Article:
Post by Connor Behan
Post by Daniel Micay
I've already spent far more time writing these mailing list responses
than any amount of work I've put into improving security-related
issues... speaking of development resources.
Hah. I would just like to add that unofficial repositories are usually a
dead end.
1. Maintainer adds kernel to his own repository and tries to advertise
it in the forums.
2. Only 10 people install it.
3. Maintainer decides it's not worth the work and takes down the repo.
With [community] there is a much higher probability that packages will
be popular and maintained for awhile.
I'm already maintaining the userspace components (gradm, paxtest,
checksec) that weren't already there (pax-utils) in [community] since
there's no political issue attached to them.

They're only just barely useful without the kernel though, and it's not
going be obvious where to get the corresponding kernel, unless I step
out of the usual conventions and have the wiki page talk about an
unofficial repository.

You can check that an RBAC profile is valid, but not load it. You can
verify that the Linux kernel's ASLR implementation is still too weak to
pass the `paxtest` tests from the early 2000s, but can't enable
something better. Checking for RELRO / PIE / stack canaries is a bit
more useful at least...
Connor Behan
2014-04-22 19:21:02 UTC
Permalink
[Including In-reply-to header so as not to break threading]
Post by Daniel Micay
Post by Allan McRae
2) A few years back we specifically reduced the number of kernels in our
repos to one. Then the LTS kernel appeared. Now this. The problem
with adding a non-vanilla kernel to the repos is now for kernel bug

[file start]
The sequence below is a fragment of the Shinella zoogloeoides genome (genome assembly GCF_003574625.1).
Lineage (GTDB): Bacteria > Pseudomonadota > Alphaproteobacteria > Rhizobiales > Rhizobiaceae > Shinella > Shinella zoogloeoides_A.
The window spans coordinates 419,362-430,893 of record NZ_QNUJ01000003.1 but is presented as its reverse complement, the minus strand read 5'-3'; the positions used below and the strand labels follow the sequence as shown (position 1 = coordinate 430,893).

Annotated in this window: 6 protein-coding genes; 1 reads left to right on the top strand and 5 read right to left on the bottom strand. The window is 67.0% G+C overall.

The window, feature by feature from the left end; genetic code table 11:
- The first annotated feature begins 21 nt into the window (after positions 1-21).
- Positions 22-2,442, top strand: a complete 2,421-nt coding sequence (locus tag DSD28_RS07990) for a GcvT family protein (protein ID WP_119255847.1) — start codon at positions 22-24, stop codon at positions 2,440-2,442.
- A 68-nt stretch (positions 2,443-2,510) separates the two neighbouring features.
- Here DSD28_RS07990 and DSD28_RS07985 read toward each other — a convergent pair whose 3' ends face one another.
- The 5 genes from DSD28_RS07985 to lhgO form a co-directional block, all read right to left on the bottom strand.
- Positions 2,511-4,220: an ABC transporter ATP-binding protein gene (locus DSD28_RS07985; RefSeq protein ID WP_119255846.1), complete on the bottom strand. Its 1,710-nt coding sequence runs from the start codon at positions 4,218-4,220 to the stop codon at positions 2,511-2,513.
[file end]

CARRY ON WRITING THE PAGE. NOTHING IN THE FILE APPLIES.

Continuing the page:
reports we have to verify which kernel is running. If it is
linux-grsec, we then need to figure out if the issue a generic linux
one, or with the other patchset. This is a burden to all our the kernel
maintainers and not just the packager and is part of the reason the
variety of kernels was reduced.
Output from `uname -a` or `dmesg` is a pretty basic requirement for a
kernel issue, especially since problems like /boot not being mounted and
new upgrades installed to the wrong place often happen. I don't mind
being the one who asks for this on any [linux] issues missing it.
I'll have to dig up the old discussion because I wasn't around for it.
It's not just a matter of asking "what kernel are you using". You'll
probably have to ask the bug submitter to install linux from [core],
wait a day, and start comparing two sets of output.

But since you're prepared to do all the work, I don't think there's a
reason to drop linux-grsec. That should happen if / when another
packager has to work around it.
Florian Pritz
2014-04-22 19:34:09 UTC
Permalink
Post by Connor Behan
[Including In-reply-to header so as not to break threading]
Thanks for trying, but thunderbird still has issues here. Either it's
because there are 2 In-Reply-To headers or it's because the message id
in the one you added isn't surrounded by <>.

If adding the brackets doesn't help, try using mailman's archive and
clicking the links there (email addr link at the top of each post), that
should work just fine.
Daniel Micay
2014-04-22 21:13:29 UTC
Permalink
Post by Connor Behan
It's not just a matter of asking "what kernel are you using". You'll
probably have to ask the bug submitter to install linux from [core],
wait a day, and start comparing two sets of output.
Yeah, that's fine. If I'm already looking at them I might as well just
be helping with bug triage in general. It's usually as easy as asking a
few questions, pointing upstream or finding an existing bugzilla issue
to follow upstream progress.

The package could include a reminder in the install script to report
issues to the [community] issue tracker but I'm not sure it would be any
use.